Plant and Soil

, Volume 138, Issue 2, pp 313–317

Post-emergence treatment of iron-related rice-seedling chlorosis

  • G. H. Snyder
  • D. B. Jones
Short Communication

DOI: 10.1007/BF00012257

Cite this article as:
Snyder, G.H. & Jones, D.B. Plant Soil (1991) 138: 313. doi:10.1007/BF00012257


A number of nutritional problems have been reported for production of rice (Oryza sativa L.) on organic soils (Histosols). One of these, termed rice-seedling chlorosis, occurs when rice is drill-seeded into certain drained Histosols, and results in chlorotic, weakened seedlings that often die before or during imposition of the permanent flood. The condition can be predicted on the basis of soil testing and can be prevented by applying water-soluble Fe with the seed at planting. Greenhouse and field studies were conducted to determine the degree to which this problem can be corrected by the use of post-emergence foliarly applied Fe when the condition is not attended to at planting. It was determined that foliar application of Fe improved seedling growth, reduced seedling mortality, and increased rice grain production relative to no treatment. Nevertheless, prediction by the use of soil testing and prevention by application of Fe at seeding appears to be a more effective method for correcting seedling chlorosis than post-emergence foliar application of Fe.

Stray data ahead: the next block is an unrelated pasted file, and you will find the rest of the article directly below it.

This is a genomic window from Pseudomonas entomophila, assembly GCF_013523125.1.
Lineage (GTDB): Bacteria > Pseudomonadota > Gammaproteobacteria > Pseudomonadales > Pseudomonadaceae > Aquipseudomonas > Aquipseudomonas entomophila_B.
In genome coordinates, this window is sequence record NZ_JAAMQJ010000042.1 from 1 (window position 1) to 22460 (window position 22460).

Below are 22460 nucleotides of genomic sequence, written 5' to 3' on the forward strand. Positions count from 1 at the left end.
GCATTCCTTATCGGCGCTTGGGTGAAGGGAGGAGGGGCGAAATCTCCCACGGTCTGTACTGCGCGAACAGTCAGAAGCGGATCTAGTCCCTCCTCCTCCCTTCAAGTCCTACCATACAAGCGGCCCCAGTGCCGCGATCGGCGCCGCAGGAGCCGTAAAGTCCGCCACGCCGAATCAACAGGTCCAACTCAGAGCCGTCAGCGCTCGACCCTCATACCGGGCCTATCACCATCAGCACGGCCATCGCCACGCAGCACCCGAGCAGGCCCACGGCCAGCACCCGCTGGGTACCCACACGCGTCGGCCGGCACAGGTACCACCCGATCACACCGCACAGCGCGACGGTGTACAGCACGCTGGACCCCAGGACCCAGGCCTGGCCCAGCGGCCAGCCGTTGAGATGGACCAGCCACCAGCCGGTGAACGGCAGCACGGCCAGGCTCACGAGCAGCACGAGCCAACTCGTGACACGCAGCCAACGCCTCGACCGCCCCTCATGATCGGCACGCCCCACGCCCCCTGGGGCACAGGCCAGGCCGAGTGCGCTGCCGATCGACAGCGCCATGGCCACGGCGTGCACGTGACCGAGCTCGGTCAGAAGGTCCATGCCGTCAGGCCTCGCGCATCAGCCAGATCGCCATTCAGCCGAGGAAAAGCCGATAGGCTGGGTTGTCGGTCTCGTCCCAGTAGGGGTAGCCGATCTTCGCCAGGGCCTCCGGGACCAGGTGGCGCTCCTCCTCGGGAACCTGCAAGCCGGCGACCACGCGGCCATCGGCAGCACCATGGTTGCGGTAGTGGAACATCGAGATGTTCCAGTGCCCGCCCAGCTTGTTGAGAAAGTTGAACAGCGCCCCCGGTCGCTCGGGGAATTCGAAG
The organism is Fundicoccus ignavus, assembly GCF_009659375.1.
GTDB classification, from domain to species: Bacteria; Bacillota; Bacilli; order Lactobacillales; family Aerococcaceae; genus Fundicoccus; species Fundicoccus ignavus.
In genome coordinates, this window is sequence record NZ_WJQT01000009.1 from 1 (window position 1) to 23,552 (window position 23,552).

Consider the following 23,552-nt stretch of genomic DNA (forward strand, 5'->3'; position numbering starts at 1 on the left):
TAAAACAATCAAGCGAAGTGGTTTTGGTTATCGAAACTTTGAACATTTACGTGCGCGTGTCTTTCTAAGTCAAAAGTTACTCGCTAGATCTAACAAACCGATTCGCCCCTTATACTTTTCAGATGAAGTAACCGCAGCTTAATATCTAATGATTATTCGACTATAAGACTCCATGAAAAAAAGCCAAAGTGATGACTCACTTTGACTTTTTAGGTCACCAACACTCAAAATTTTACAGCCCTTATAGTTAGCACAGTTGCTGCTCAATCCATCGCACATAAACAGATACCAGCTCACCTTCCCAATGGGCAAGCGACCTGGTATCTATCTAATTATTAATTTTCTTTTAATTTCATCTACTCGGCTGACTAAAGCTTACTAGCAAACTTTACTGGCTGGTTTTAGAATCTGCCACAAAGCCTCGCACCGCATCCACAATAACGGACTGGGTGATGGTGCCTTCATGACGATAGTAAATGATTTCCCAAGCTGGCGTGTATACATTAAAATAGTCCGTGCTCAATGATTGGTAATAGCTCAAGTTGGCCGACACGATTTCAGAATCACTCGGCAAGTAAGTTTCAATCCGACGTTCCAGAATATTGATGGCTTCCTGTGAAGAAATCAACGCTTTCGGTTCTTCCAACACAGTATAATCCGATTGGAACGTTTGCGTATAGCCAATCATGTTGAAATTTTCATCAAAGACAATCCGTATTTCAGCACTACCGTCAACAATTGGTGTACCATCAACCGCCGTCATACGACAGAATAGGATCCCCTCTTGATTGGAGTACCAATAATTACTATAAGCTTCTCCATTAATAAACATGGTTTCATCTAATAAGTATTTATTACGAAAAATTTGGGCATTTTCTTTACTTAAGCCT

Key words

Fe deficiencyfoliar applicationHistosolsmicronutrientsorganic soilsOryza sativa L.

Copyright information

© Kluwer Academic Publishers 1991

Authors and Affiliations

  • G. H. Snyder
    • 1
  • D. B. Jones
    • 1
  1. 1.Everglades Research and Education CenterUniversity of Florida (IFAS)Belle GladeUSA